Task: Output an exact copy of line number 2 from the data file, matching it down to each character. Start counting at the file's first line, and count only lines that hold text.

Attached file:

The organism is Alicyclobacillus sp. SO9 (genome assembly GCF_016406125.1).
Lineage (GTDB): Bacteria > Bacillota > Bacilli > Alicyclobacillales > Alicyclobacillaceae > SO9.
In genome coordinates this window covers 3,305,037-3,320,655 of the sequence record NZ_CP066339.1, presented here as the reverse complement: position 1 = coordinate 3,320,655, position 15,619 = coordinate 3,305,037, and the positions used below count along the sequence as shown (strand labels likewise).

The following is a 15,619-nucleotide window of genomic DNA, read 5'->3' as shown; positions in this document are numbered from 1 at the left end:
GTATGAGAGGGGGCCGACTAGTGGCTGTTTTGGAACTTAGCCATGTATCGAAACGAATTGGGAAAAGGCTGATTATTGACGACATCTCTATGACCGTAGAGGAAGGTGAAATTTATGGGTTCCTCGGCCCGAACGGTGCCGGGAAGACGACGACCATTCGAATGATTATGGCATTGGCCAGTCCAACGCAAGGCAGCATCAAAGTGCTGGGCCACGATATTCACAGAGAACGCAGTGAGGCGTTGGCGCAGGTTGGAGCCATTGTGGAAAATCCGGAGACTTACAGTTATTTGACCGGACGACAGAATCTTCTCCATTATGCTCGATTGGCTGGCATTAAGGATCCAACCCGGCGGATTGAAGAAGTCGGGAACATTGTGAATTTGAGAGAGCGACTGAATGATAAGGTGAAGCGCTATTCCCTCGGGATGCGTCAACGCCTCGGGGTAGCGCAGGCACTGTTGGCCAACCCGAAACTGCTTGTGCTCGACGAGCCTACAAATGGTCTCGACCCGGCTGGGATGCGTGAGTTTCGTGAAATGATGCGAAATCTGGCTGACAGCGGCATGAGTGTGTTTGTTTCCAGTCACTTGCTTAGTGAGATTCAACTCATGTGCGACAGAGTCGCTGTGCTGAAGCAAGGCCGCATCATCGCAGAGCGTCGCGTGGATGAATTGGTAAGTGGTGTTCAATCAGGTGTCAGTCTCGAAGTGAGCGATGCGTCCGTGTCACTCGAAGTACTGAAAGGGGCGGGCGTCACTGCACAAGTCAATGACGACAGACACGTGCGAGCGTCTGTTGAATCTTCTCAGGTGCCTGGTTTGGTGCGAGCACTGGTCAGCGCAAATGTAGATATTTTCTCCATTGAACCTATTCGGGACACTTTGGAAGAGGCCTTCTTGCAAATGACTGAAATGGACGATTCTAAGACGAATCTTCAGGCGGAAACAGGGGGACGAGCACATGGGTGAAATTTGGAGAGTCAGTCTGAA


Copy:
Lineage (GTDB): Bacteria > Bacillota > Bacilli > Alicyclobacillales > Alicyclobacillaceae > SO9.